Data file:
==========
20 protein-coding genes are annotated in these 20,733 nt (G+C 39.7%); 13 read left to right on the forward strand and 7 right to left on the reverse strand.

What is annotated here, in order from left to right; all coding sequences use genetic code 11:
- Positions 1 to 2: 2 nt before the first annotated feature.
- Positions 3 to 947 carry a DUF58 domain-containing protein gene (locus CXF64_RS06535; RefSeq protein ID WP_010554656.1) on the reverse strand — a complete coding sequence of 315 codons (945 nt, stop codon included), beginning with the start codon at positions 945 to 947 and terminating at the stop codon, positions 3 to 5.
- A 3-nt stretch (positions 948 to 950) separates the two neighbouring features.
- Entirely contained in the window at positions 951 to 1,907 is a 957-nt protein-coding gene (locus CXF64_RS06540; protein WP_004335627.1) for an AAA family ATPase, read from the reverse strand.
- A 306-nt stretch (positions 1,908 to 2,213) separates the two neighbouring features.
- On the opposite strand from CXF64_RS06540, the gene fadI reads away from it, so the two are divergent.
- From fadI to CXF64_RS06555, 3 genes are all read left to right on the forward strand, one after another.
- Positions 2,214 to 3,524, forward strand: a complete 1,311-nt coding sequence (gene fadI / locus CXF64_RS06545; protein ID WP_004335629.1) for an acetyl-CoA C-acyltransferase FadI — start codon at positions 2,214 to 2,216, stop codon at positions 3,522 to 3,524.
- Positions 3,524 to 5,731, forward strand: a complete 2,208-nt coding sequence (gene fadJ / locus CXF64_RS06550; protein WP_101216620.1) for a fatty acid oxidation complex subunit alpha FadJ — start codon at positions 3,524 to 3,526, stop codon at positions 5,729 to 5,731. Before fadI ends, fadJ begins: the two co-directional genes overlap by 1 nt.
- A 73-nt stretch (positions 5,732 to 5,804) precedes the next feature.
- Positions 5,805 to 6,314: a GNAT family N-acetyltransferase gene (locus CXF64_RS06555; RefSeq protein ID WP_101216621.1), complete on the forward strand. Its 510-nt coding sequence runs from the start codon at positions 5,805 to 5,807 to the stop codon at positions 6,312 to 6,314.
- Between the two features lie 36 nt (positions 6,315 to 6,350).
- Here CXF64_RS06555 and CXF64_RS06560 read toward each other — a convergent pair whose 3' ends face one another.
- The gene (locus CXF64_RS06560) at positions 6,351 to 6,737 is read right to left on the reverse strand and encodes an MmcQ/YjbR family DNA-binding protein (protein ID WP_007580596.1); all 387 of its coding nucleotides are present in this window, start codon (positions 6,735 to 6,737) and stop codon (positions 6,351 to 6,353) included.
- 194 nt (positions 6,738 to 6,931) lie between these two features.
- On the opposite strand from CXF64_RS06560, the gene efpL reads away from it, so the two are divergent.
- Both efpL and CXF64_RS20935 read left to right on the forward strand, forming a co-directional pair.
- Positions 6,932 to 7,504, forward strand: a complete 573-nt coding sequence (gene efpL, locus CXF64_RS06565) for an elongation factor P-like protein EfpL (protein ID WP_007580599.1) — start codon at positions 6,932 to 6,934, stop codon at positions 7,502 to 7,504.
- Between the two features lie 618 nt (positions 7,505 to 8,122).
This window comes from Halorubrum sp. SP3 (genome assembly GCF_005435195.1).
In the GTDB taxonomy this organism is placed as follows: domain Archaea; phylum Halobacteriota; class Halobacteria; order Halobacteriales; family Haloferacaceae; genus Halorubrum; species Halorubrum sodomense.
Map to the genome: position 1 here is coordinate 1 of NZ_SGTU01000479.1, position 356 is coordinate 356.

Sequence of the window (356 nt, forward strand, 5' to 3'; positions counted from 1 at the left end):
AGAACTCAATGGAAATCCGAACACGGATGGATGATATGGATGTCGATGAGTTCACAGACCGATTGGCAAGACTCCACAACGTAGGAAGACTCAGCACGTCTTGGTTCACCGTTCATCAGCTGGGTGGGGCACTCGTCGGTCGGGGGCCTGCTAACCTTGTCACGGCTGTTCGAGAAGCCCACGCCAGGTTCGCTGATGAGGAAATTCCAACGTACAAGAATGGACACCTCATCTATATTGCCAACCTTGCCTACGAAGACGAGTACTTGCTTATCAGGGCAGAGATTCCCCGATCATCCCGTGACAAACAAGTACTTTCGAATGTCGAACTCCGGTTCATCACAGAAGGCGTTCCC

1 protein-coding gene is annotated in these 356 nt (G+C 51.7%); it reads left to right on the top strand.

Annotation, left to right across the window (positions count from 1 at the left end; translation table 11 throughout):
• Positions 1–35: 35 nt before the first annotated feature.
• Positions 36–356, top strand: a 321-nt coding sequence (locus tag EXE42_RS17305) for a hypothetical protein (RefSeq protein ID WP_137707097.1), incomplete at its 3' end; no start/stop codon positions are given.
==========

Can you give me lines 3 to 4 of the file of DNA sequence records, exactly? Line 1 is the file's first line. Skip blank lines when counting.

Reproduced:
- Positions 1 to 2: 2 nt before the first annotated feature.
- Positions 3 to 947 carry a DUF58 domain-containing protein gene (locus CXF64_RS06535; RefSeq protein ID WP_010554656.1) on the reverse strand — a complete coding sequence of 315 codons (945 nt, stop codon included), beginning with the start codon at positions 945 to 947 and terminating at the stop codon, positions 3 to 5.